January 22, 2008 |
Anyone who has been keeping track of all the microblogging services now available to internet users (Twitter, Jaiku, Tumblr, Meemi, and the list goes on), probably knows that although having launched last June, Pownce has been in a beta stage for the past seven months, limiting the number of people who sign up only to those who have been invited.
Now, the latest brainchild of Kevin Rose (creator of Digg), has today evolved from an "invite-only" service into a public one. But, is all of the hype that Pownce has received since its initial launch enough to keep this service on the heels of Twitter, or was it the adoration of the limited-entry invitation process that made it so popular?
With Pownce, users can keep in touch by sending "files, links, events, and messages to people you know and have real conversations about them," as the somewhat redesigned homepage now states. Over the course of its "private" life, Pownce developer Leah Culver has added numerous features, including a mobile version, an API, event notifications, video playback within notes, as well as easy links to a user's other social profiles.
Today's public launch also comes with its own updates. For instance, users can now import quickly build a group of friends on Pownce by importing their friends lists from various other services, such as Digg (of course!), Flickr, Facebook, or even Twitter. The Pownce desktop client (built using Adobe's AIR platform) has also now been updated to version 3, which adds the ability for users to directly respond to friends messages (whereas previously they would have had to visit the website), and the mobile interface has also received some upgrades. The client supports both Windows and Mac OS X, while a Linux version is said to be in the works.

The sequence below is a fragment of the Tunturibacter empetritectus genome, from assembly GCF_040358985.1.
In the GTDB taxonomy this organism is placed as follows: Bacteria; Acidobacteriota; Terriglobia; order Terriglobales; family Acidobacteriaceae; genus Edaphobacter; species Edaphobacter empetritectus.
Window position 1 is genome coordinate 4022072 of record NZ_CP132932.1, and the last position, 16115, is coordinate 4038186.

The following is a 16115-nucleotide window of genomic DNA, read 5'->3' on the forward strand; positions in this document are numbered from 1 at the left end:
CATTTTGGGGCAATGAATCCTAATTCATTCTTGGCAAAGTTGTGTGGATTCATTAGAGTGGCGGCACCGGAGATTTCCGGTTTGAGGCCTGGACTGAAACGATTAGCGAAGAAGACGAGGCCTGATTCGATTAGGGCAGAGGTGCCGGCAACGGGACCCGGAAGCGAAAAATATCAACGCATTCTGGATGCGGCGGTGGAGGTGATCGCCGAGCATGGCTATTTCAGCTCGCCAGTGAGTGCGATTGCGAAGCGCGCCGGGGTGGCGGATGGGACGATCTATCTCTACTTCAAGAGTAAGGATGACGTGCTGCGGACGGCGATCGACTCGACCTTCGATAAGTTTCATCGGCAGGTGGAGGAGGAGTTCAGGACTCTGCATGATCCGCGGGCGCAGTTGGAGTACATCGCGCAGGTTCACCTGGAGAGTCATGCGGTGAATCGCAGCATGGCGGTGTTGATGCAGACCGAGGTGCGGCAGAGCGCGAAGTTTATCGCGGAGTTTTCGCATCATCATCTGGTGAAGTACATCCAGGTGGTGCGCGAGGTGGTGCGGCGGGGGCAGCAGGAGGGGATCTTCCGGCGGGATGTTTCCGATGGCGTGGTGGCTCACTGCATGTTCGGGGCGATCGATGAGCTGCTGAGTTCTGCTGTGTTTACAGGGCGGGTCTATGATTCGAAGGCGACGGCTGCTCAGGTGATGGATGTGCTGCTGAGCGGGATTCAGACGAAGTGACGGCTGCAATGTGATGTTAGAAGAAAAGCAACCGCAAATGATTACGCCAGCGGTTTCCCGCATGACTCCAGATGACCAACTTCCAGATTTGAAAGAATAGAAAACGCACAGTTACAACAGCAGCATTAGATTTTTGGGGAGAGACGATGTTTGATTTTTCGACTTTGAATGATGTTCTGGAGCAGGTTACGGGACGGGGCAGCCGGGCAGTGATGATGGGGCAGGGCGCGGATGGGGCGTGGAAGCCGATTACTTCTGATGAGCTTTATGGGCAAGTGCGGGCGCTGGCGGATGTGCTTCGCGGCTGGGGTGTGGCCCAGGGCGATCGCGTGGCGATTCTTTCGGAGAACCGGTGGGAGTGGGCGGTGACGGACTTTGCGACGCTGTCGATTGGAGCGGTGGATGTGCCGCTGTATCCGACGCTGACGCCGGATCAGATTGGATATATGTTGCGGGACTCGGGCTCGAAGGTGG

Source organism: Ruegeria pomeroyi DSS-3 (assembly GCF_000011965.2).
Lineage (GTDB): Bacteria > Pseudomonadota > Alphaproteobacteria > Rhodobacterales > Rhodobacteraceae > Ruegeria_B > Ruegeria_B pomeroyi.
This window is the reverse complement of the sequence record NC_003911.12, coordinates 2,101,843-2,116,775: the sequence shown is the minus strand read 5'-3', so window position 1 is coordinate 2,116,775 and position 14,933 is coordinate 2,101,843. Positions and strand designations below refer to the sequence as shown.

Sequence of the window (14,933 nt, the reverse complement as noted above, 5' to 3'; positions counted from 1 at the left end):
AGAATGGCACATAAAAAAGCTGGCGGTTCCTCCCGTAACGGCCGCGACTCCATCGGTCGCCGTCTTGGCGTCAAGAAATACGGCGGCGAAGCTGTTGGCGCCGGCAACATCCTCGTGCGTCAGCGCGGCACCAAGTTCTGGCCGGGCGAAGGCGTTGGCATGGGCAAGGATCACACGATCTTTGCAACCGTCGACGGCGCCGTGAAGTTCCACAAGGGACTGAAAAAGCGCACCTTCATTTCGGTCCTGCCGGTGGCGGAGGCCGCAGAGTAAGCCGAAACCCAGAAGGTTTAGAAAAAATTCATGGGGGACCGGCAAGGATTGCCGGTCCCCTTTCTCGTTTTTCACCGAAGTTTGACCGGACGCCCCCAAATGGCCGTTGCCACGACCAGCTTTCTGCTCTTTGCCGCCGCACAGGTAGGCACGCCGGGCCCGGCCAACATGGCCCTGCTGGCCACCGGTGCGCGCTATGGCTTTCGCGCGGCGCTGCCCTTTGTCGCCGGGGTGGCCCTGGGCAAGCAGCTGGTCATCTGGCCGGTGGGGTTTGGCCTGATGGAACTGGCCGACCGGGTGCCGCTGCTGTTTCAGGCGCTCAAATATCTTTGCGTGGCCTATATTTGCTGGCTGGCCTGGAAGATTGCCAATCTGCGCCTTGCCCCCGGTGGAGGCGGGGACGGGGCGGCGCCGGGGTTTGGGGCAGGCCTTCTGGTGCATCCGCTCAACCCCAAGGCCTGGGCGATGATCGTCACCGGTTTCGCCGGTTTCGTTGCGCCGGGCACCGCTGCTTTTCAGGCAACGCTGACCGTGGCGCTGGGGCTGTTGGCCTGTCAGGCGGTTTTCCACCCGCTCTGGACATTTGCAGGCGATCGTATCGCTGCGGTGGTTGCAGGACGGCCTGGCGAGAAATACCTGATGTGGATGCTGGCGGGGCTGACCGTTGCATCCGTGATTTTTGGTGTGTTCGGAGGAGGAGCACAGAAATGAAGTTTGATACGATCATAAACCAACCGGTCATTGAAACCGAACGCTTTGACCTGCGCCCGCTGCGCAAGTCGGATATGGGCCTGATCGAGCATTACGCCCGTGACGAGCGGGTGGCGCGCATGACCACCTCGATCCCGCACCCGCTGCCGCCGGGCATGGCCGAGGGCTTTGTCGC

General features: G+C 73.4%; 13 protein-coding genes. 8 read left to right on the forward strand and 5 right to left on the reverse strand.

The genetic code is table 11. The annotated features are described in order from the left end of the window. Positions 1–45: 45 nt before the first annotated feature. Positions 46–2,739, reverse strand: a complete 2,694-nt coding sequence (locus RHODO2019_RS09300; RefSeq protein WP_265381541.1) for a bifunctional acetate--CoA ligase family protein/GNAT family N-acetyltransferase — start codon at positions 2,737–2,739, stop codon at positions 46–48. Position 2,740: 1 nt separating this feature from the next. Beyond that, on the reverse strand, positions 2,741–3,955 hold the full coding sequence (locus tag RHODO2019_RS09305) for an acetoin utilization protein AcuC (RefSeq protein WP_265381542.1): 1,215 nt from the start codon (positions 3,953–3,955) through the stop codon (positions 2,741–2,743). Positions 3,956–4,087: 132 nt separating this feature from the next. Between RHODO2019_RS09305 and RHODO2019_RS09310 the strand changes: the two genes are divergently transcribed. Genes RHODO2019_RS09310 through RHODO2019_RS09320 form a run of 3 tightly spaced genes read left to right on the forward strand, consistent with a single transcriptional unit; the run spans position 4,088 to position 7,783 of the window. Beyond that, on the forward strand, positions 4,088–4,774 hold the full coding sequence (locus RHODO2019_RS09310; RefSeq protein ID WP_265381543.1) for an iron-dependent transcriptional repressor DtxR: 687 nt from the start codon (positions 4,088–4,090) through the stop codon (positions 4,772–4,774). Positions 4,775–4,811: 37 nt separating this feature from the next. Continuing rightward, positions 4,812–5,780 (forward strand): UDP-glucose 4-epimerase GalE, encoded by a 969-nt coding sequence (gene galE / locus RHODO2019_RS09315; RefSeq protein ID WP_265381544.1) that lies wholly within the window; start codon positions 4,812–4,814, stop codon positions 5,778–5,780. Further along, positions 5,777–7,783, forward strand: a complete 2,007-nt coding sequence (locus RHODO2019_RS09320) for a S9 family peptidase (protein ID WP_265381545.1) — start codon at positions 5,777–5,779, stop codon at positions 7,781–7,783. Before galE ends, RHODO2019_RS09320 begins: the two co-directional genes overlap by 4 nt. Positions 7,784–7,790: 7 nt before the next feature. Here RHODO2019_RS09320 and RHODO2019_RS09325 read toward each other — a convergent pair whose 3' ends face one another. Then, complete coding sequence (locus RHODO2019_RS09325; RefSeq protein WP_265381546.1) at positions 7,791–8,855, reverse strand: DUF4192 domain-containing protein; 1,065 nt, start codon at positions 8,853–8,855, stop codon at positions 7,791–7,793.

Personally, I use both Pownce and Twitter, and the two hardly even seem like competition with all of the differences between them. I like Twitter for its mobile-focus, but if I need to share more than just a thought, Pownce helps me share just about anything with others. Both services are useful, and as a result, many people may end up being signed up to both, to use each for its specific advantages, though Michael Arrington guesses that "the vast majority of users will only want to be on one of the platforms."
Only about 150,000 users were granted access to Pownce during its private phase, so current users should expect a major influx of new users. Now, anyone can join simply by visiting the Pownce homepage.